How bad is it to eat right before you go to sleep? Is it that bad? Is it actually good? Is it not even worth worrying about? Common wisdom has often been that you shouldn’t eat anything after 7pm. It’s unclear where exactly this statement came from but logically speaking it makes very little sense when observed on an individual basis since not everyone goes to bed at the same time.

Why would people end up eating later in the day?

There are a multitude of reasons to eat food close to your normal bed time. These can range from work schedules, family time, travel, unforeseen delays like traffic, etc. There are also purposeful reasons to eat much later in the day.One of the common health and fitness related reasons would be if you practice intermittent fasting. The abridged definition of IF is to have certain windows of time where you eat and others where you fast. Obviously, some people might have eating windows that are close in proximity to their bedtime. The second possibility would be for intentional weight gain. Athletes might choose to eat an extra snack or meal later in the day to avoid digestive discomfort or simply out of convenience.

So is it bad to eat before bed?

According to some studies: no, not really.

Recent research shows that eating close to bedtime doesn’t have much of an effect on digestion. The real concern is the type and quality of food you’re eating around that time. If you are making healthy choices in moderate portion sizes and living an active lifestyle then you shouldn’t have anything to worry about.

So why do we think that eating before bed is bad? Prior research focused on examining people with what could be defined as irregular sleep habits; those people we talked about earlier working nights and doubles. What we can gather from those earlier studies is that a weird sleep schedule paired with large meals before bed can contribute to weight gain.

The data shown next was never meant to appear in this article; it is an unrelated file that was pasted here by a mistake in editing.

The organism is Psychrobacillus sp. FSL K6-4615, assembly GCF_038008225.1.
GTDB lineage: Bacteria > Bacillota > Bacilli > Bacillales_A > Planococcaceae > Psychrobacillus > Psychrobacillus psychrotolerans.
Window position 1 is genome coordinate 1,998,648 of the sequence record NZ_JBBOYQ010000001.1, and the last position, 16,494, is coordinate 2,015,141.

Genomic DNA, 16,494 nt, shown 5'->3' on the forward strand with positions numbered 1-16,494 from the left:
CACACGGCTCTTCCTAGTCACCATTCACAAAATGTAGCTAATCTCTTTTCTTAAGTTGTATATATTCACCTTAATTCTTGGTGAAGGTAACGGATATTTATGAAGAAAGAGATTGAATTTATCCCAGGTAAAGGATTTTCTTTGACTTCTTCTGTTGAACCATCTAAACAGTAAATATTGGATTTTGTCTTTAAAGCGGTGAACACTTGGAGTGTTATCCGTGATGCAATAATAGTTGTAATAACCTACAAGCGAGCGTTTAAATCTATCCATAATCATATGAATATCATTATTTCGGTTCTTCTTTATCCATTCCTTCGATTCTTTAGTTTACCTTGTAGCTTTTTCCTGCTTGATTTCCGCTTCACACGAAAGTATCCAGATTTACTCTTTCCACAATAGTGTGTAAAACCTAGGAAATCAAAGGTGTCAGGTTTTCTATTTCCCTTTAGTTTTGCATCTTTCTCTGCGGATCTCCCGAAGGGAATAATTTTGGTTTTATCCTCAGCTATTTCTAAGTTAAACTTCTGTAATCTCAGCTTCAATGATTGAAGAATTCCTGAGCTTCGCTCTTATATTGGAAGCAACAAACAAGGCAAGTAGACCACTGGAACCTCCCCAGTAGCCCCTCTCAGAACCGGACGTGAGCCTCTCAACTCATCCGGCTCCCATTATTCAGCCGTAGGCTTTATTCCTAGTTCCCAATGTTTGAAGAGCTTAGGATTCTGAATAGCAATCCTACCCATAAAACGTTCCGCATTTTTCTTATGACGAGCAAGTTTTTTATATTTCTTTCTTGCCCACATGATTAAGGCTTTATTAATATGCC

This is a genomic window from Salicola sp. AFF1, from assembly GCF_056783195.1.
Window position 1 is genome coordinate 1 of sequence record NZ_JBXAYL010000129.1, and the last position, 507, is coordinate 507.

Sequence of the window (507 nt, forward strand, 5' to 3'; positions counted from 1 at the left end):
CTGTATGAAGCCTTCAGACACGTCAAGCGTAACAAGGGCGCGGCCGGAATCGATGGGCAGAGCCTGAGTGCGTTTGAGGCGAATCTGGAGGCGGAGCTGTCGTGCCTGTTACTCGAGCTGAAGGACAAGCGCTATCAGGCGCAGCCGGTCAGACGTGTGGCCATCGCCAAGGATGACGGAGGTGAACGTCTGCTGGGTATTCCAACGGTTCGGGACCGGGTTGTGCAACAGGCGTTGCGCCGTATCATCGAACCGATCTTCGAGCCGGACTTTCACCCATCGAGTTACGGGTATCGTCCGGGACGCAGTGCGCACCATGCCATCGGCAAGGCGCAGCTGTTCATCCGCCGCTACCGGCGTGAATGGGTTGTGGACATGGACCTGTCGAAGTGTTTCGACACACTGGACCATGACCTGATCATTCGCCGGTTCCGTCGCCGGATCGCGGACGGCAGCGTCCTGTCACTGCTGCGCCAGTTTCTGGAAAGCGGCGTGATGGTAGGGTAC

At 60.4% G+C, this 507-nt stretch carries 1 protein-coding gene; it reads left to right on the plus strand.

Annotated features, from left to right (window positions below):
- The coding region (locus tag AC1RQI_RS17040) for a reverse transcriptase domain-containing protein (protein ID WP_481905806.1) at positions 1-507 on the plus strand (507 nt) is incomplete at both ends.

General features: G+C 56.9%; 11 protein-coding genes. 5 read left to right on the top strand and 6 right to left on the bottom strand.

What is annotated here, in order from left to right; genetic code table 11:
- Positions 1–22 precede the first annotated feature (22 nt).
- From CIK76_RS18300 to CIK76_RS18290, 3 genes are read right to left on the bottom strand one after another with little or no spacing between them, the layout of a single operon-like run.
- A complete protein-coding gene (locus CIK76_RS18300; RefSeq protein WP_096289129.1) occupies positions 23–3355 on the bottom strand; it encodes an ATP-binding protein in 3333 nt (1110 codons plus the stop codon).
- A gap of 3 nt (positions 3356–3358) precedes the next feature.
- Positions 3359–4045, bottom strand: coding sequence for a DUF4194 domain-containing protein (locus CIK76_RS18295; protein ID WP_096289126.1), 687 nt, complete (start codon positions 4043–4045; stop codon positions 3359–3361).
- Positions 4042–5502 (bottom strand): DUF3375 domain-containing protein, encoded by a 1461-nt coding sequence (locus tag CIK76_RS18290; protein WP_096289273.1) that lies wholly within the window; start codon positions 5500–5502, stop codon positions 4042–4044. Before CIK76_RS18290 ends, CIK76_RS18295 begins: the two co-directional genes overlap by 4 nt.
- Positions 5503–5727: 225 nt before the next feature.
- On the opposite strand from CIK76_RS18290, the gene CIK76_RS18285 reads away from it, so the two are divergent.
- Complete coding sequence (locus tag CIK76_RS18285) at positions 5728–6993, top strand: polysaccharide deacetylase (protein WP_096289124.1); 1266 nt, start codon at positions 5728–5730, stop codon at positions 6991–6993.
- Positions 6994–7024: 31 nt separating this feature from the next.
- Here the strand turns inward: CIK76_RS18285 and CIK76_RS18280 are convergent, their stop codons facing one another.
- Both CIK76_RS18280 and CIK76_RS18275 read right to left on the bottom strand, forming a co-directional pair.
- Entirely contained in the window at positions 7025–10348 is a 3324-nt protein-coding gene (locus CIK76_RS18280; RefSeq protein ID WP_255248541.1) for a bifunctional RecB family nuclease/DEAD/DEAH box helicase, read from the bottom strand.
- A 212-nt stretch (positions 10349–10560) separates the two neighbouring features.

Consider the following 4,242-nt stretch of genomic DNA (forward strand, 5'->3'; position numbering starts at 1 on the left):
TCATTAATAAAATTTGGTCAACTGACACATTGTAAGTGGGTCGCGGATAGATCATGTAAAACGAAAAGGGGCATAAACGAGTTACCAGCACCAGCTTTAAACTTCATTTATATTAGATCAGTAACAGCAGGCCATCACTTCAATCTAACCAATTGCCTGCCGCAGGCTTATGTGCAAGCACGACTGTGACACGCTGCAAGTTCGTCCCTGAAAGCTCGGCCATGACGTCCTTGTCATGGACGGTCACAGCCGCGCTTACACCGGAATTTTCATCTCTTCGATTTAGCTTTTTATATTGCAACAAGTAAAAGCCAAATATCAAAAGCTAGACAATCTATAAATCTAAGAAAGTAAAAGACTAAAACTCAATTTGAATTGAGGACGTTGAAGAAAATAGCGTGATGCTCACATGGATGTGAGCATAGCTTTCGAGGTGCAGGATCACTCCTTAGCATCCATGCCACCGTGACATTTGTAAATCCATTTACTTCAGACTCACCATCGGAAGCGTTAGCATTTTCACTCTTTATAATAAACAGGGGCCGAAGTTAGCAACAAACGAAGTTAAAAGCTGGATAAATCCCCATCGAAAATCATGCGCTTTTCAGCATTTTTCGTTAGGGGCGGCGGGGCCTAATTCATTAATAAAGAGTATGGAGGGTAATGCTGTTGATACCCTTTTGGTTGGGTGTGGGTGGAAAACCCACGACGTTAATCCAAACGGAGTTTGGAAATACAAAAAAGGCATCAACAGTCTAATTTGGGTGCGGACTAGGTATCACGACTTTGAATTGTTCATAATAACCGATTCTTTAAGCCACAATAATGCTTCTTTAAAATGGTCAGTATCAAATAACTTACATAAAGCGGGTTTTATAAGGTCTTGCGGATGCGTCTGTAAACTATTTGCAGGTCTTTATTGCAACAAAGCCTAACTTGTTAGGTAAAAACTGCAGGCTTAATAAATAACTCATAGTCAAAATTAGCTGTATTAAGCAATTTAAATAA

On the flip side, eating before bed can sometimes be a good thing if you exercise regularly. Eating or drinking something with some protein in it can aid in muscle protein synthesis, fullness, and metabolism. However, this doesn’t mean you need to sprint full speed into a lifestyle of nightly Greek yogurt and protein shakes. There are some questions as to whether or not these came down more to the timing of the protein or the fact that participants were eating an extra low calorie, high protein snack.

So what does this mean for us?

For starters, if you get off work late at night you don’t have to worry about magically gaining weight as long as the dinner you have when you get home is a healthy and balanced meal. Although these studies may be directly observing eating before bed, they indirectly (although sometimes directly) advocate for having a consistent routine that allows you to get enough sleep every day. Realistically, the most important thing you can try and do with the timing of your meals is to stay consistent.

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Kinsey, A. W., & Ormsbee, M. J. (2015). The health impact of nighttime eating: old and new perspectives. Nutrients, 7(4), 2648–2662.

Maw SS, Haga C (2019). Effect of a 2-hour interval between dinner and bedtime on glycated haemoglobin levels in middle-aged and elderly Japanese people: a longitudinal analysis of 3-year health check-up data BMJ Nutrition, Prevention & Health 2019;2:doi: 10.1136/bmjnph-2018-000011

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Hyatt Training Portland personal trainer Travis RobeAuthor Travis Robe is a Personal Trainer at Hyatt Training with a CSCS and BA in Kinesiology. In addition to his experience with strength training, he is also a lifelong martial artist. He believes in using fitness as a way to build discipline and confidence to overcome any challenge life may present you. Learn more about Travis, or get in touch with him by emailing us at

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